The Archetype of Mother in the Character of Mrs. Annie Henderson
The character of Mrs. Annie Henderson epitomizes the archetype of a “mother” in the novel, I Know Why the Caged Bird Sings. “Momma”, as she is aptly referred to by her granddaughter Maya, protects, provides for, and bestows spiritual guidance to her grandchildren.
I could not read the memoir without being struck by the overt irony of “Momma’s’ character. She is not their Momma, yet she is far more of a mother than anyone could ever be. When Maya and Bailey Jr. are unable to be cared for by their own mother Vivian, Momma steps in to protect them. She gives them shelter and a loving and safe home. She secures a new home for them, thousands of miles away from their parents.
Annie Henderson also is a provider. She is the breadwinner and provides for the financial needs of the children, without the assistance of a husband. Although the story references her previous marriages, Momma is a single mother (grandmother) who owns the only general store for miles around. She assists her black community by providing them with the store goods they need for their own homes, and the credit they require if they cannot pay. She asks no questions and passes no judgments. Maya observes her “Momma” with awe and reverence.
Like any good mother, Momma demands respect from Maya, and instils the value of manners, an education, and a passion to hope in equality. She does not allow Maya or Bailey to be destroyed by the brutal southern racist environment.
Maya learns from her Momma by watching her endure racial discrimination and oppression. This allows Maya to develop the tools she will need in her own life; a life that will be a very difficult journey. When the three “poor white trash” girls visit the Henderson store and humiliate and disrespect Momma, Maya watches with anger. In contrast, Momma does not teach anger, she teaches “the love of God”. Rather than respond with defiance, Momma simply calls upon her religious beliefs and sings a spiritual song. Maya witnesses the horrific disrespect of the behavior of “white girls” and she remembered her Momma’s words, “You be a good girl now. You hear? Don’t you make people thing I didn’t raise you right. (Angelou 57). She learns that even in the face of oppression, there can come freedom.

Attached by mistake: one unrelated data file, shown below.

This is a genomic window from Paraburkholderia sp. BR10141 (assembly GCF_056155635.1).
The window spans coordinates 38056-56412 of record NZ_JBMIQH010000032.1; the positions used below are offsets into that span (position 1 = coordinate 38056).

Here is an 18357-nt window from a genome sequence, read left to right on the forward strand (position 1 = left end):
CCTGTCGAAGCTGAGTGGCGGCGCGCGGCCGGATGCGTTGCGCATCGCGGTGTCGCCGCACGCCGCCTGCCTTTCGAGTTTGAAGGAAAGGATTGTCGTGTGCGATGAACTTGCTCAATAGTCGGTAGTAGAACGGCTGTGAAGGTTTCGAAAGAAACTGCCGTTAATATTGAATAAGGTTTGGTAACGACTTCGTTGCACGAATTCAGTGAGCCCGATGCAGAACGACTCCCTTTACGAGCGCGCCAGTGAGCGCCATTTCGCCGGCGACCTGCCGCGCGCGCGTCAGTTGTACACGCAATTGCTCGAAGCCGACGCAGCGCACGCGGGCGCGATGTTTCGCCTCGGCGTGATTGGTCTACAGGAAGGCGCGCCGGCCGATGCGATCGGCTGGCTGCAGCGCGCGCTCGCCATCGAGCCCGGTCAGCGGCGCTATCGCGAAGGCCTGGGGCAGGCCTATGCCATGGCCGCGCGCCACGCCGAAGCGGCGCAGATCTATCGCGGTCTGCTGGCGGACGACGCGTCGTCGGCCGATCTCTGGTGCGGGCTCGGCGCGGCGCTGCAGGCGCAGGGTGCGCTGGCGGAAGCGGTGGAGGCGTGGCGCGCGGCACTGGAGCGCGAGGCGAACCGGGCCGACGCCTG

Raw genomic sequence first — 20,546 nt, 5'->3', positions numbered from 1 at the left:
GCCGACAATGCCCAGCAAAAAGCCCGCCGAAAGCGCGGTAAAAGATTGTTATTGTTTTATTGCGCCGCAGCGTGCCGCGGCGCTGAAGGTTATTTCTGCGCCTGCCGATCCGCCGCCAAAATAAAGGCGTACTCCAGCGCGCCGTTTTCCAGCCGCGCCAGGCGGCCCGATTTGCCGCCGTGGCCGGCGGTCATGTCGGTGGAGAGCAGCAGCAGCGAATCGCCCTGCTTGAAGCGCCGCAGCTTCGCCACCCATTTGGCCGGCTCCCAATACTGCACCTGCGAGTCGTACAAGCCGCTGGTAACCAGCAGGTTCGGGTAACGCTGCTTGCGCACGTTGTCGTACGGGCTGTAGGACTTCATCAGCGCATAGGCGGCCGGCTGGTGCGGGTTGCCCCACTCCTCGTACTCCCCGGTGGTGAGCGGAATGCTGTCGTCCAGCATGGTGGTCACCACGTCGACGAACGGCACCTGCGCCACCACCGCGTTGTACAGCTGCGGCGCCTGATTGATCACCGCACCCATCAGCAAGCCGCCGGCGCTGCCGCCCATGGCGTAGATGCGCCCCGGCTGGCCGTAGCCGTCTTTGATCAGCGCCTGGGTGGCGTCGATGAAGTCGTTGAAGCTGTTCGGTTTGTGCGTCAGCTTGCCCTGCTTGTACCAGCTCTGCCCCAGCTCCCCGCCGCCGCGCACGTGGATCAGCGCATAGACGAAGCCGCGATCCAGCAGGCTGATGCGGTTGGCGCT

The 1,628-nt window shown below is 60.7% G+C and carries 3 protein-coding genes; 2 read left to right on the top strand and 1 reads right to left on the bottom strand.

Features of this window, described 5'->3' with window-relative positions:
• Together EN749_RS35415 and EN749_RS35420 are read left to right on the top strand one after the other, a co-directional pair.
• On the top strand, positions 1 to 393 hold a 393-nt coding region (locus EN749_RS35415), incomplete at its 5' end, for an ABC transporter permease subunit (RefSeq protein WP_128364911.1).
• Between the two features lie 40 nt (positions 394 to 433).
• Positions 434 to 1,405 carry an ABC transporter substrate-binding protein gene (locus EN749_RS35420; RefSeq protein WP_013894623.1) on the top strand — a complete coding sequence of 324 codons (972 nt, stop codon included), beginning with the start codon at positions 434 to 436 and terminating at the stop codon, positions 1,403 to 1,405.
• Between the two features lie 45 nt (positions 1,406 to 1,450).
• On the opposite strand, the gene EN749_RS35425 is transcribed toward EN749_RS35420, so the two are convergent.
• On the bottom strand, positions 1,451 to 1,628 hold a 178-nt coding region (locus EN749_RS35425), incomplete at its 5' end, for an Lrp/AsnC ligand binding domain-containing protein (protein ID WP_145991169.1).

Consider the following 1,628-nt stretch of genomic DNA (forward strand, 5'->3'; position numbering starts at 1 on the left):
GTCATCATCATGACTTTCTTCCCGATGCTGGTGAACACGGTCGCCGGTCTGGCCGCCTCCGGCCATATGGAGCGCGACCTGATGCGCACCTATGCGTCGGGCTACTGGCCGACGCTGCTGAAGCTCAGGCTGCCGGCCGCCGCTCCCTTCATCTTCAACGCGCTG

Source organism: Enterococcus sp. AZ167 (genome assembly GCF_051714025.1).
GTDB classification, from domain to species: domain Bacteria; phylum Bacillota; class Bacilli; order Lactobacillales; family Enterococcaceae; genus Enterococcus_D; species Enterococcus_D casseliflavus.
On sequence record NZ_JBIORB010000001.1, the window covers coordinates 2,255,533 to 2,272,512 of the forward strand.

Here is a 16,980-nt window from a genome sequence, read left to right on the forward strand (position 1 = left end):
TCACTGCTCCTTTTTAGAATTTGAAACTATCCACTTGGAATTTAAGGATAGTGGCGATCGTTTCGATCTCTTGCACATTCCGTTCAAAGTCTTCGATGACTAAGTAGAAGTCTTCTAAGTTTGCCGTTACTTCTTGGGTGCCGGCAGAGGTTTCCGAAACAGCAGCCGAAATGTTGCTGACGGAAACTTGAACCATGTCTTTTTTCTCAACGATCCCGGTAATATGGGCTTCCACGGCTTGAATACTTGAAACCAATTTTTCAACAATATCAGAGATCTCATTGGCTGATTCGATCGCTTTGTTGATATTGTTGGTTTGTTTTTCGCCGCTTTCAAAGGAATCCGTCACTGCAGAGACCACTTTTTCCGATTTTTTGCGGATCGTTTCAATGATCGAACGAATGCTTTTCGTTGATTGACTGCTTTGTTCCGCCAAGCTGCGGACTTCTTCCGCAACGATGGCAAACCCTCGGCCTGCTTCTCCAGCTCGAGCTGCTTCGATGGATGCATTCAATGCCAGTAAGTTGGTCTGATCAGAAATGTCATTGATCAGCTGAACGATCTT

Maya says that Momma’s world “was bordered on all sides with work, duty, religion, and her place” (57). Momma guides Maya in the ways of the Lord. She instills faith in her and establishes the daily routine of prayer. She takes Maya to church each Sunday and she teaches Maya traditional African-American spiritual hymns. The phrase “God is love” (57) was a repeated mantra of Momma Henderson. She guided Maya and Bailey toward God’s presence and she helped to establish a strong faith in Maya.
Momma provides care and love for her own disabled son Willie. One night when the Klan are searching for a “crazy Negro” who “messed with a white woman” (16) Momma quickly hides Willie in a bin of vegetables and instructs him to stay there until she can ensure his safety.
Sadly, Momma knows when it is time to move Maya and Bailey away from Stamps, and she does so after Bailey witnessed the retrieval of a black man’s body from a local pond. She is selfless in her love for the children and knows when it is time for them to go. Momma Henderson is the quintessential archetype of a mother. She is a mother, a grandmother, and a community presence which calms “folks” and brings them closer to the healing power of God.
Angelou, Maya. I Know Why the Caged Bird Sings. New York: Random House, 1970. Print.